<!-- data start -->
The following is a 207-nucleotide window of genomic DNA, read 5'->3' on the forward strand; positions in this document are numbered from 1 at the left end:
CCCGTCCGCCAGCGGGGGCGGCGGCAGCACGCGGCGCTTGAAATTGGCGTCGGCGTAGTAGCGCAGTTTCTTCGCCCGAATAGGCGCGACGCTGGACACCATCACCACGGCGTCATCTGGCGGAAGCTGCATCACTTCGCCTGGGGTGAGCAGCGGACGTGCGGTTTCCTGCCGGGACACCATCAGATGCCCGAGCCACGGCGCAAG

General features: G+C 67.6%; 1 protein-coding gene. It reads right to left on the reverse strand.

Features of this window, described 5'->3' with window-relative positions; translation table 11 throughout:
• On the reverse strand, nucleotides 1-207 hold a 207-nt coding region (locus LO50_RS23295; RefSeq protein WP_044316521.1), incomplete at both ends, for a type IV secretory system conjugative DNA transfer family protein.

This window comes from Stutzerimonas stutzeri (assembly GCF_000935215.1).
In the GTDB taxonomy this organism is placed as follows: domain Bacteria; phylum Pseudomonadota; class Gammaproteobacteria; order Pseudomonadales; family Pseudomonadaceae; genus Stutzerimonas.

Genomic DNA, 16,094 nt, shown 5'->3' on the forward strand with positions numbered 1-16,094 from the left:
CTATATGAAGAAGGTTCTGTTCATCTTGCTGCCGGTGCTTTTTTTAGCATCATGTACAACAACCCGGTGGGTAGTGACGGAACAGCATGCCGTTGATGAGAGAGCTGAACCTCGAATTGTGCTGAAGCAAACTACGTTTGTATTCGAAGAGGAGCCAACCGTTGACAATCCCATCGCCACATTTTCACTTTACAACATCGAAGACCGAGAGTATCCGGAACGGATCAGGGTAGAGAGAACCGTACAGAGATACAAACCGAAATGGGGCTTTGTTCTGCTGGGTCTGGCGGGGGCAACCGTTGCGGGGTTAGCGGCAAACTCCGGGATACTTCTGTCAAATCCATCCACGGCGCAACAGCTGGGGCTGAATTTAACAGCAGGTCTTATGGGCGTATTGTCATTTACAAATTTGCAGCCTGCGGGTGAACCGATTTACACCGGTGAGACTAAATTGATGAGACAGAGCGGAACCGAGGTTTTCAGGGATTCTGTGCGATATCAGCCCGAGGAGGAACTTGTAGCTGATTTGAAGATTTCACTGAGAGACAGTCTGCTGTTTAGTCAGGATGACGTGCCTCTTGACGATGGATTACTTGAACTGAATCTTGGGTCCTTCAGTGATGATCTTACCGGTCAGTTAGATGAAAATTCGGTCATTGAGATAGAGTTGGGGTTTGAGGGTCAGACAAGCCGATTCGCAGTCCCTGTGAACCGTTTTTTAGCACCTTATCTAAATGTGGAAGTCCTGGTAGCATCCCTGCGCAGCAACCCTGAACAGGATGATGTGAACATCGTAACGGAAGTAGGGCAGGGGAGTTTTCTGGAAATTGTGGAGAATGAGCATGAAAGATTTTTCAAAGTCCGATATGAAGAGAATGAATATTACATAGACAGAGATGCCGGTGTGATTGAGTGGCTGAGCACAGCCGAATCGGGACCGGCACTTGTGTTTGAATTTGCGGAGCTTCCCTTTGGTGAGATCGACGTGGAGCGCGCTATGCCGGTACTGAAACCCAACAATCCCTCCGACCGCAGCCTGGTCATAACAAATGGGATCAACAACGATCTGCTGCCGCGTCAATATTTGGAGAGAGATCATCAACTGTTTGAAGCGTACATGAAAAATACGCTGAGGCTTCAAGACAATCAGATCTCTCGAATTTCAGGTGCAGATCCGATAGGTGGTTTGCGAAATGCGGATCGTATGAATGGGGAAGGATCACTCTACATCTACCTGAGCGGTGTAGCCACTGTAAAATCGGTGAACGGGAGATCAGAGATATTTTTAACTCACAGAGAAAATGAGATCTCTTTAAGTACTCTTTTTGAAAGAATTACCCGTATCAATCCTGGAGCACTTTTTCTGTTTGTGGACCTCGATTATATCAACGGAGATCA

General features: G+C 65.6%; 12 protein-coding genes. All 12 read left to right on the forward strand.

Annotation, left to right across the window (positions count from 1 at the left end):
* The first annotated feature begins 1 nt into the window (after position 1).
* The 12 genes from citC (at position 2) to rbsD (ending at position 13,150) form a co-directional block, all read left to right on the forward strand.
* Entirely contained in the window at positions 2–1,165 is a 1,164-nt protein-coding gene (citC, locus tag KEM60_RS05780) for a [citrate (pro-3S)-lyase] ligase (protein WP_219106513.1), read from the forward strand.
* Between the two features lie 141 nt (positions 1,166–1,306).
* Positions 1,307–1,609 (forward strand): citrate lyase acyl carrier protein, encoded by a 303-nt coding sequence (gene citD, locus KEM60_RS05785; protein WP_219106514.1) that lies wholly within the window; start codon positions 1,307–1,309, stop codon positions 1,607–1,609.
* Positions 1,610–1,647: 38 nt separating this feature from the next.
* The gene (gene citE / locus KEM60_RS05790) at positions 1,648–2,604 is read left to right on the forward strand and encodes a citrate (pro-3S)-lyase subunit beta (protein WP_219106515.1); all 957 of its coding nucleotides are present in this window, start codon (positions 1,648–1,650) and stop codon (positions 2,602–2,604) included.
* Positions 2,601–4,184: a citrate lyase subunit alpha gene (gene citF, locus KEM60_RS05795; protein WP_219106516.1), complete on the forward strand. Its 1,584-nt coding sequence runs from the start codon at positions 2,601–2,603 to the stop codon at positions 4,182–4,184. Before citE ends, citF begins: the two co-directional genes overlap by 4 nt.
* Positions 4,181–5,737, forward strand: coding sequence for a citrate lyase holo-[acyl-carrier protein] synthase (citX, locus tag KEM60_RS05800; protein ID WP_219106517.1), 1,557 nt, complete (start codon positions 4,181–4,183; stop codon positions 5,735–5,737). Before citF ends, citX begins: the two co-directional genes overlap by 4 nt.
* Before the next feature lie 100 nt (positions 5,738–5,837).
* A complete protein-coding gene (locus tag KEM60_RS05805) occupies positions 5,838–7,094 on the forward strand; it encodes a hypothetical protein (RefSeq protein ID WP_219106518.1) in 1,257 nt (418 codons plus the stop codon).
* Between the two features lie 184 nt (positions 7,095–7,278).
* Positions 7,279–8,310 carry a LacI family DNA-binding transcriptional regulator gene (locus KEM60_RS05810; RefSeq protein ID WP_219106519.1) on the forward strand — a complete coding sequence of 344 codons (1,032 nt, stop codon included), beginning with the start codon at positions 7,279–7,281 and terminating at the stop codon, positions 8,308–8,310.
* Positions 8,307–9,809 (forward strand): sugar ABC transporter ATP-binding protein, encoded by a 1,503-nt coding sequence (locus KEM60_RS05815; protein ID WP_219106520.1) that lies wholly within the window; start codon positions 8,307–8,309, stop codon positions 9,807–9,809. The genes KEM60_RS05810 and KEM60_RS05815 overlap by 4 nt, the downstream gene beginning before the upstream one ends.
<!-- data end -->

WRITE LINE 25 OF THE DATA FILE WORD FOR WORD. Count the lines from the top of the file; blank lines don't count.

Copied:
* Positions 8,307–9,809 (forward strand): sugar ABC transporter ATP-binding protein, encoded by a 1,503-nt coding sequence (locus KEM60_RS05815; protein ID WP_219106520.1) that lies wholly within the window; start codon positions 8,307–8,309, stop codon positions 9,807–9,809. The genes KEM60_RS05810 and KEM60_RS05815 overlap by 4 nt, the downstream gene beginning before the upstream one ends.